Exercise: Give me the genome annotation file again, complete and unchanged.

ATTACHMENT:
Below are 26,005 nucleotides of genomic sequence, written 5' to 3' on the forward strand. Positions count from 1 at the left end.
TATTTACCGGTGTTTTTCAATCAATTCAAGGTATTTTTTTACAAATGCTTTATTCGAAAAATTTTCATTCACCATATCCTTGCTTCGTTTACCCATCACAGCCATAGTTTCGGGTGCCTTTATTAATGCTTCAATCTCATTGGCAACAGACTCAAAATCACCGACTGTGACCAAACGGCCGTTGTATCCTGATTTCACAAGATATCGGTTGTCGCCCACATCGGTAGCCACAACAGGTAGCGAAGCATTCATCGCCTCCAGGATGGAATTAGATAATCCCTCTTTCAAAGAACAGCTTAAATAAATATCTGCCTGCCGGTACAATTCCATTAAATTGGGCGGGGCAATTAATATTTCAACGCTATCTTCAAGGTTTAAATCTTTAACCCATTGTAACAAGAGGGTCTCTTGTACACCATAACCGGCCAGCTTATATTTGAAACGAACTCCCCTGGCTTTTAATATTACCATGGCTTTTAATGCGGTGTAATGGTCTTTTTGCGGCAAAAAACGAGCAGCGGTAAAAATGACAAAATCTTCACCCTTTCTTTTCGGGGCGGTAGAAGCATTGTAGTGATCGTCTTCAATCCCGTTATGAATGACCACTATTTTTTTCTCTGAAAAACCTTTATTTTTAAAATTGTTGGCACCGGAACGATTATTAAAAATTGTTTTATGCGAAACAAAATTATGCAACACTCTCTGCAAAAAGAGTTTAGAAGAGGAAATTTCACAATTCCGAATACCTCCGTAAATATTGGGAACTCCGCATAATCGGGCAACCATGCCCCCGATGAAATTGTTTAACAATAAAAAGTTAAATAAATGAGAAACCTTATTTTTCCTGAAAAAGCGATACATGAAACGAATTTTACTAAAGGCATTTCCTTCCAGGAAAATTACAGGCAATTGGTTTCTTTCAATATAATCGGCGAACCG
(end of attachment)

Below are 26,005 nucleotides of genomic sequence, written 5' to 3' on the forward strand. Positions count from 1 at the left end.
TATTTACCGGTGTTTTTCAATCAATTCAAGGTATTTTTTTACAAATGCTTTATTCGAAAAATTTTCATTCACCATATCCTTGCTTCGTTTACCCATCACAGCCATAGTTTCGGGTGCCTTTATTAATGCTTCAATCTCATTGGCAACAGACTCAAAATCACCGACTGTGACCAAACGGCCGTTGTATCCTGATTTCACAAGATATCGGTTGTCGCCCACATCGGTAGCCACAACAGGTAGCGAAGCATTCATCGCCTCCAGGATGGAATTAGATAATCCCTCTTTCAAAGAACAGCTTAAATAAATATCTGCCTGCCGGTACAATTCCATTAAATTGGGCGGGGCAATTAATATTTCAACGCTATCTTCAAGGTTTAAATCTTTAACCCATTGTAACAAGAGGGTCTCTTGTACACCATAACCGGCCAGCTTATATTTGAAACGAACTCCCCTGGCTTTTAATATTACCATGGCTTTTAATGCGGTGTAATGGTCTTTTTGCGGCAAAAAACGAGCAGCGGTAAAAATGACAAAATCTTCACCCTTTCTTTTCGGGGCGGTAGAAGCATTGTAGTGATCGTCTTCAATCCCGTTATGAATGACCACTATTTTTTTCTCTGAAAAACCTTTATTTTTAAAATTGTTGGCACCGGAACGATTATTAAAAATTGTTTTATGCGAAACAAAATTATGCAACACTCTCTGCAAAAAGAGTTTAGAAGAGGAAATTTCACAATTCCGAATACCTCCGTAAATATTGGGAACTCCGCATAATCGGGCAACCATGCCCCCGATGAAATTGTTTAACAATAAAAAGTTAAATAAATGAGAAACCTTATTTTTCCTGAAAAAGCGATACATGAAACGAATTTTACTAAAGGCATTTCCTTCCAGGAAAATTACAGGCAATTGGTTTCTTTCAATATAATCGGCGAACCG